New theme house aids area high school students

House members help students with school, society and life in general | December 30, 2002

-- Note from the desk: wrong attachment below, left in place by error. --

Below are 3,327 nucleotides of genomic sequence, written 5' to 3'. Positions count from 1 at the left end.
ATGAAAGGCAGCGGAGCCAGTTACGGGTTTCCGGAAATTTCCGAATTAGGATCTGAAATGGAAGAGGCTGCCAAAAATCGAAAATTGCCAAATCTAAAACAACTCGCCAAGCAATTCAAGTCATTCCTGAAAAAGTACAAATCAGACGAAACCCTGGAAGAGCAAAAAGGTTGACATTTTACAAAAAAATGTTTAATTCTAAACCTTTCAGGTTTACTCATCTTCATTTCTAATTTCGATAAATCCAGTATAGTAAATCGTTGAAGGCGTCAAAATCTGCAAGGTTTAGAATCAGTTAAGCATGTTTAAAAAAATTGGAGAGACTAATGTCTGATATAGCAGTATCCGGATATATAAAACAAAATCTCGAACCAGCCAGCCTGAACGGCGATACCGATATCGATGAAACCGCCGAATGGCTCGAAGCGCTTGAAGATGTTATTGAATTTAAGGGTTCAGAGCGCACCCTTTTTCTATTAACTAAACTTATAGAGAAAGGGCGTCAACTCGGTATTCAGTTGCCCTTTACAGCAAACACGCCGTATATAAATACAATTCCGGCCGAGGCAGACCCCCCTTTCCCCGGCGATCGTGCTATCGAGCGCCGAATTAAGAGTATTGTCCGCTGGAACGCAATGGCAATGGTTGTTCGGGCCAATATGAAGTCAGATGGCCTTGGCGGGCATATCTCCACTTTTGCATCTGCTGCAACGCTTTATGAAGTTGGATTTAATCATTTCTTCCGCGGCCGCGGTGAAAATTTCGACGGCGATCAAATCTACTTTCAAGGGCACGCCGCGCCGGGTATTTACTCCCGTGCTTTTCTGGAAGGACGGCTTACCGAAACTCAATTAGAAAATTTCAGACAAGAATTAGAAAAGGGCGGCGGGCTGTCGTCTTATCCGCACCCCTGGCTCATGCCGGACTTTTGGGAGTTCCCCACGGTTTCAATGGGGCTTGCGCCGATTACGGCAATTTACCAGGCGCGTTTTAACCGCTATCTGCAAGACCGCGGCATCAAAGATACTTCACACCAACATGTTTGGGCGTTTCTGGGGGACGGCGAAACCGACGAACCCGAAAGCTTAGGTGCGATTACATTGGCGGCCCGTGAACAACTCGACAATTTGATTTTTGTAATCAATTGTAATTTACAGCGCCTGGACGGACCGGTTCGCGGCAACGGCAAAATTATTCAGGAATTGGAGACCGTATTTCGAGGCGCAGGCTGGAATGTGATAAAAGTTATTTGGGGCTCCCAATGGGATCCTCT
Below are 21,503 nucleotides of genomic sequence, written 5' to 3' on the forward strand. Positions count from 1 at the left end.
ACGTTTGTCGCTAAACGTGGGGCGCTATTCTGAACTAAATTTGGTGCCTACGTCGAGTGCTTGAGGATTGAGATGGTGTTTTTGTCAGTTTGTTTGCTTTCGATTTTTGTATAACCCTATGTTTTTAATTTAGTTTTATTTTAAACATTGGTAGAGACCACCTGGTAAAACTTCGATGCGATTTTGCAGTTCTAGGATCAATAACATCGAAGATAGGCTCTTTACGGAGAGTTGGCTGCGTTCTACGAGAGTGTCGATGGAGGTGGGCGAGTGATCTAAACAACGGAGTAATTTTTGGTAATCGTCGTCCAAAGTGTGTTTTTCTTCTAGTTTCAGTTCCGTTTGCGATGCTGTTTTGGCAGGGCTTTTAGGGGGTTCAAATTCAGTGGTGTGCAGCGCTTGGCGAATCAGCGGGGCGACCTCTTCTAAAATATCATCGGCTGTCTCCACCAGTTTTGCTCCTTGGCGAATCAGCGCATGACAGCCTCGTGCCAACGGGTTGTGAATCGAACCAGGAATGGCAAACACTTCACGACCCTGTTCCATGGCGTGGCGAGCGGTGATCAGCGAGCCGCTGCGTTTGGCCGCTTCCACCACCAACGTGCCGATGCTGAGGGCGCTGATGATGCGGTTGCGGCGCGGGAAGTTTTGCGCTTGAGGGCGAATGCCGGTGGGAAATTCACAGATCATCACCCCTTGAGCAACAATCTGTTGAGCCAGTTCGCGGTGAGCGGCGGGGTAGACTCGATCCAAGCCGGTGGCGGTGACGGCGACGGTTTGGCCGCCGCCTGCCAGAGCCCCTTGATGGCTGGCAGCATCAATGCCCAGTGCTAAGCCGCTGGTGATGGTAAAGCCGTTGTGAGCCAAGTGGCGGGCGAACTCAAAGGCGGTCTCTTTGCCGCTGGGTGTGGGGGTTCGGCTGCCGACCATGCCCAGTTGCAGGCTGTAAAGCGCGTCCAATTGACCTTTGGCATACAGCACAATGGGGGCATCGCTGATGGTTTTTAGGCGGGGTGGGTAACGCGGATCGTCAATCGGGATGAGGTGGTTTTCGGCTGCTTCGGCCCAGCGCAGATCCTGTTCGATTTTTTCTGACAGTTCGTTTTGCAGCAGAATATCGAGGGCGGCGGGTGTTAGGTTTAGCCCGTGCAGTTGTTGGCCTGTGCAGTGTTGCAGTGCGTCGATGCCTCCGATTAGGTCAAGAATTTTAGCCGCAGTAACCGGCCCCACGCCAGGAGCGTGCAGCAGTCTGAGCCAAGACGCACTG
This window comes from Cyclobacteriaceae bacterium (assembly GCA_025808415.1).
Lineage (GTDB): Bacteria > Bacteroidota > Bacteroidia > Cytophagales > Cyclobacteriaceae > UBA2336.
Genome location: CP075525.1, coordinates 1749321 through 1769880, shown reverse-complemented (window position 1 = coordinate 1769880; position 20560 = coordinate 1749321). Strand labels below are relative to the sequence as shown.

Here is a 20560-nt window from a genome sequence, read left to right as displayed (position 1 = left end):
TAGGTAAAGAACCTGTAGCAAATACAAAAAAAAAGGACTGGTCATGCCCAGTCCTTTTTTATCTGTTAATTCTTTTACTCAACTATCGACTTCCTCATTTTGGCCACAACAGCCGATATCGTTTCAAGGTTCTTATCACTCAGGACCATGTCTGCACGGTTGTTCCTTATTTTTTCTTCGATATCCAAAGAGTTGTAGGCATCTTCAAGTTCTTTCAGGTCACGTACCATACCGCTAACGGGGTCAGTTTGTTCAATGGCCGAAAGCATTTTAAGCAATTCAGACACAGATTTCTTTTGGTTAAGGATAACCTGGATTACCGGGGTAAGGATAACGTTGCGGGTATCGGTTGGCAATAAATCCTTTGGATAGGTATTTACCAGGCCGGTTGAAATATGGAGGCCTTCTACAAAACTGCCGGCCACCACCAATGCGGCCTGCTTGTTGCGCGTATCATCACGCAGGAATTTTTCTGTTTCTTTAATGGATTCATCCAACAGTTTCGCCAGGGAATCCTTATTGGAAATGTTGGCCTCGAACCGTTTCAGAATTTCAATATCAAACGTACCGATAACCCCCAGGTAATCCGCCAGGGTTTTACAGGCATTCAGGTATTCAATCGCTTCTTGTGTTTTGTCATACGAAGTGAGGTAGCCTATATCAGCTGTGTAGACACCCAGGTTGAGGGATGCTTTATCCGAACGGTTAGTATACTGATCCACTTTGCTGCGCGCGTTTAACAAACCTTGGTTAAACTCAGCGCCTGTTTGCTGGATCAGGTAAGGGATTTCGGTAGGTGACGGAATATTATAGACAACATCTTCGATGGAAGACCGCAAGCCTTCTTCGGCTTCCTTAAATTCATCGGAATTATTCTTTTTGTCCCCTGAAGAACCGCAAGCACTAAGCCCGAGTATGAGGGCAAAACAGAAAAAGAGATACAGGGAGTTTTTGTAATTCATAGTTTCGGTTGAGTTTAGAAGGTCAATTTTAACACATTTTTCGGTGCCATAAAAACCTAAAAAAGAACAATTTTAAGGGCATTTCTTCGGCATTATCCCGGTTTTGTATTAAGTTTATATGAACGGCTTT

To influence others in the community with your actions is one aspect of service. Yet, to influence and encourage action of your community exemplifies serving. And a houseful of University students is doing just that. This year, five students—Allison Jones, Kenya Jackson, Lauren Readus, Natasha Hamilton and Tamara Brummer—founded Jumba La Nia, a new University theme house. Meaning “house of purpose” in Swahili, Jumba La Nia (pronounced joom-bah-la-knee-ya) was established to combat the plight of African-American youth in the community, specifically by focusing on the mentoring of area high school females. The house members selected 10 students from area high schools and spend at least 10 hours a week mentoring them on school, society and life in general. “I see a piece of me in each girl,” says Readus. “I didn’t have anyone to help me learn life lessons, and to give that to these girls is a self-learning opportunity.” “This program helps me to become a better person, too,” says Jackson. “You can’t tell people, ‘Do as I say, and not as I do.’ ” The group focuses its yearlong programming around the theme, “What young black women need to know,” focusing each month on a specific word. In September, it began with “what,” introducing the participants to the house and campus, and by presenting seminars as well as workshops on what it means to be a black woman, what a black woman needs to know and what a black woman needs to do. Each month, programming includes overnight stays at the house, which are complimented with a service learning activity the following morning. In addition, the women offer study tables, seminars and workshops as well as collaborative dinners with other organizations on campus to increase their participants' academic as well as social awareness. “I want people to know that African-American women need to have a responsibility to each other,” says Jackson. “If more people were willing to give up their time to people who need it, the community would be different.” Their efforts—despite being brand new—are making an impact beyond the students they mentor, too. A group of administrators and staff members within the University, for instance, were so impressed with their actions that they volunteered to prepare food for events at the house. The women are still students who have academic duties in addition to their service, says Pat Woeste, administrative assistant to the academic vice president and coordinator of the effort, and this gesture gives them time for other concerns. “I think it is incredible what they are doing,” says Woeste. “It really speaks to what Xavier is about.” Currently, the women of the house are looking for other women who are willing to accept the dedication to lifelong service and continue the house’s efforts. The legacy of the program, they say, continues after they're gone. Graduation of the high school students, for instance, is only part of their ongoing efforts. The dedication goes beyond instilling the purpose of the house on campus but also in the community. And there is so much to do. With dozens of high schools in Cincinnati and hundreds of students in need of a mentor, it takes collaboration as well as heart to tackle today’s problems for tomorrow’s accomplishments. “I love the people who I am working with in this house, and you have to have the same type of relationship in order for this to work,” says Readus. “We love what we do, and we do what we love.” For more information about the Jumba La Nia theme house, visit its web site.